Saturday, January 9, 2010

Fixing Layered NaOH BDG Liquid Soap

I recently received a liquid soap made by a fellow BDG soaper.

He is unhappy with his liquid because it has 2 layers. One really nice clear layer on the bottom and a really greasy opaque layer on the top.

I am going to try to work out what went wrong with his soap. I suspect it has something to do with unsaponified elements.

Notice the layer on the top of the soap. This soap was made from NaOH glycerin saponified with KOH so it has already been "Thickened". If the soap had not been thickened this layer would appear at the bottom of the soap. In less severe cases the soap would just be cloudy.

Unsaponified ingredients cloud the soap but when it reaches a saturation point the unsaponified ingredients float to the top in thickened soaps and fall to the bottom with non-thickened soaps. This process is also known as sequestering.

Sequestered material is not always unsaponified ingredients but in this case that is what I suspect.

Stay tuned... I will be attempting to "fix" this soap.

=== Updated 01/11/2010 ===

What I've found is that this soap was not fully saponified. The first indicator was the pH of the soap. The pH was really low being just above 8. A low pH doesn't always mean that you have saponifiable elements left, it's just a good indicator. Your pH could be as high as 10.5 and you could still have saponifiable elements left in your soap.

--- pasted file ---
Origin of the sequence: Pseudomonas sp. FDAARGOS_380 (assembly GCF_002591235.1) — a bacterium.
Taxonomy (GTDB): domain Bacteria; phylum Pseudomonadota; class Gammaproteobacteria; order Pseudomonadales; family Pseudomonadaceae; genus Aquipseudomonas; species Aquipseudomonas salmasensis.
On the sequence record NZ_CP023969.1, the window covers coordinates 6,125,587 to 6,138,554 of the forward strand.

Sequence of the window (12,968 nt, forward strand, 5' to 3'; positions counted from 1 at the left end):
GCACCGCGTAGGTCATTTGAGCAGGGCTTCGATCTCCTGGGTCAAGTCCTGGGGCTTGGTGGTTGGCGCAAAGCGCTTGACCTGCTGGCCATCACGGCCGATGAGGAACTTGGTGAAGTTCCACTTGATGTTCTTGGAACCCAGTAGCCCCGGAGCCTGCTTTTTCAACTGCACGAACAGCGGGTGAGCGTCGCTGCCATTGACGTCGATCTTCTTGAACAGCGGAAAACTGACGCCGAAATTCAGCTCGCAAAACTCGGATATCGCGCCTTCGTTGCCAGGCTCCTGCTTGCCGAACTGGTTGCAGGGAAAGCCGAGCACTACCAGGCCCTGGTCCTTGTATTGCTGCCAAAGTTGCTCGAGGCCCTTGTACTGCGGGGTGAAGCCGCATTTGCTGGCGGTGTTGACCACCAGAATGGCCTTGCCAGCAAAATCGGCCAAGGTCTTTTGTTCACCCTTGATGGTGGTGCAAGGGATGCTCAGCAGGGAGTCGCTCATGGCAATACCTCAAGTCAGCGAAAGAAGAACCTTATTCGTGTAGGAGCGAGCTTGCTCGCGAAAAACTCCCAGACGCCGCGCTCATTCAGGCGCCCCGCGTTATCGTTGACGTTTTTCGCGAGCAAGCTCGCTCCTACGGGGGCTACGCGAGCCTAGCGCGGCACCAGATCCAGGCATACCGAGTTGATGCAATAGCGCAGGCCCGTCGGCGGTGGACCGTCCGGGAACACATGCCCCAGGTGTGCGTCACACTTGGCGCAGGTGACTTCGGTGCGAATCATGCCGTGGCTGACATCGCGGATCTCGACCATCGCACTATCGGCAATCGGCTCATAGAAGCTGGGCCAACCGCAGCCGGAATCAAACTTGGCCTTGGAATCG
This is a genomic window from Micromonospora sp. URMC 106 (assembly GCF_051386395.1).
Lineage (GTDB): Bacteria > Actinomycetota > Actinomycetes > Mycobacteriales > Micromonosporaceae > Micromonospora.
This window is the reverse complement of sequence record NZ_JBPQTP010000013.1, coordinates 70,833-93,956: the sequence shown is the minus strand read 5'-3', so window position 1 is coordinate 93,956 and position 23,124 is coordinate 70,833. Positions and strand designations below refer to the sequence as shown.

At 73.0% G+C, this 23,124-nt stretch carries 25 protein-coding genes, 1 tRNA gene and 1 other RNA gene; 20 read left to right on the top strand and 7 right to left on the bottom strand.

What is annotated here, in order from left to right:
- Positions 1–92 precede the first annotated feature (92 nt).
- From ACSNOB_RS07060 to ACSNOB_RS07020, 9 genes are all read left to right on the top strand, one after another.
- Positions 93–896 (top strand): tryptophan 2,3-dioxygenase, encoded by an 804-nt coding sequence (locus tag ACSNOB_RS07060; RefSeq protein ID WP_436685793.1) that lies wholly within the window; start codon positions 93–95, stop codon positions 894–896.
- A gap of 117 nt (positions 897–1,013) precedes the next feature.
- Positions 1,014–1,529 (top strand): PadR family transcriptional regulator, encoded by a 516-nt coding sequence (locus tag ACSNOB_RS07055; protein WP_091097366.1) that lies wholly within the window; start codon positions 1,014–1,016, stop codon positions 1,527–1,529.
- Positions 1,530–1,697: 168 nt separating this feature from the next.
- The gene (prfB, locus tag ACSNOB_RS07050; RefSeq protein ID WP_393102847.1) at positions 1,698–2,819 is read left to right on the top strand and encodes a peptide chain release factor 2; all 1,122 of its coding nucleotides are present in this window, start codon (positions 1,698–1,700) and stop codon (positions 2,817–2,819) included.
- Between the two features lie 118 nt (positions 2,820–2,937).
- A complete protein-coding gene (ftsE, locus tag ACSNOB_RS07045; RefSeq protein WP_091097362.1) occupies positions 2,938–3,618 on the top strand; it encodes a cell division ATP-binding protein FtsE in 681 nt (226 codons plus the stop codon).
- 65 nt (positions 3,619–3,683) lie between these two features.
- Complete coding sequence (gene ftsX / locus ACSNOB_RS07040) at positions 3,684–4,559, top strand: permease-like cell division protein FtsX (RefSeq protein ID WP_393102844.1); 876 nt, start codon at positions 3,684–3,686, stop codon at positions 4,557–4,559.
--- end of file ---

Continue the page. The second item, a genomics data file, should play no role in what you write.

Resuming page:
You can read a bit about pH or caustic testing your soap at

I took a sample of the soap and ran a SAP test on it and found that it needed another 2 grams of KOH caustic for the soap sample in the first photo. That is actually quite a bit. If a SAP had been calculated on the BDG prior to making the soap this could have been avoided.

You can find out more about working out a SAP for your BDG in our book "Making Biodiesel Glycerin Soaps".

Notice how the soap gets very cloudy and opaque during saponification. This is normal and will remain cloudy until saponification is complete. I hot processed (HP) the soap to speed up saponification and I was able to finish the soap with less than 30 minutes of cooking. You can also cold process (CP) the soap but it could take anywhere from overnight to a few weeks for saponification to complete.

Other indications that this soap was not fully saponified are;
  • The soap felt really greasy when you washed with it.
  • There was a foul undertone odor in the soap, it is possible that the soap had enough superfatting to cause the soap to start becoming rancid.
  • The soap lacked a nice lather.

This is the final soap. The soap now has a pH of 10.5. It has a nice feel when washing and the greasiness is gone. The foul undertone odor is gone and the soap has a really nice lather. The soap is also a bit thicker and now is a very nice viscous gel.

Notice the clarity of the soap. It's just a bit brighter than before and has a really crisp look to it.

To learn more about soap making from Biodiesel glycerin, be sure to check out our great book "Making Biodiesel Glycerin Soaps". It contains lots of great tips & tricks for getting the best soap out of your Biodiesel glycerin. Click here to learn more.

Happy Soaping :)

Copyright Knice-N-Clean Soap Company LLC 2010 All rights reserved

1 comment:

  1. Awesome! I suck at liquid soaps..I gave up and just cheese grate my soap bars and add hot water..LOL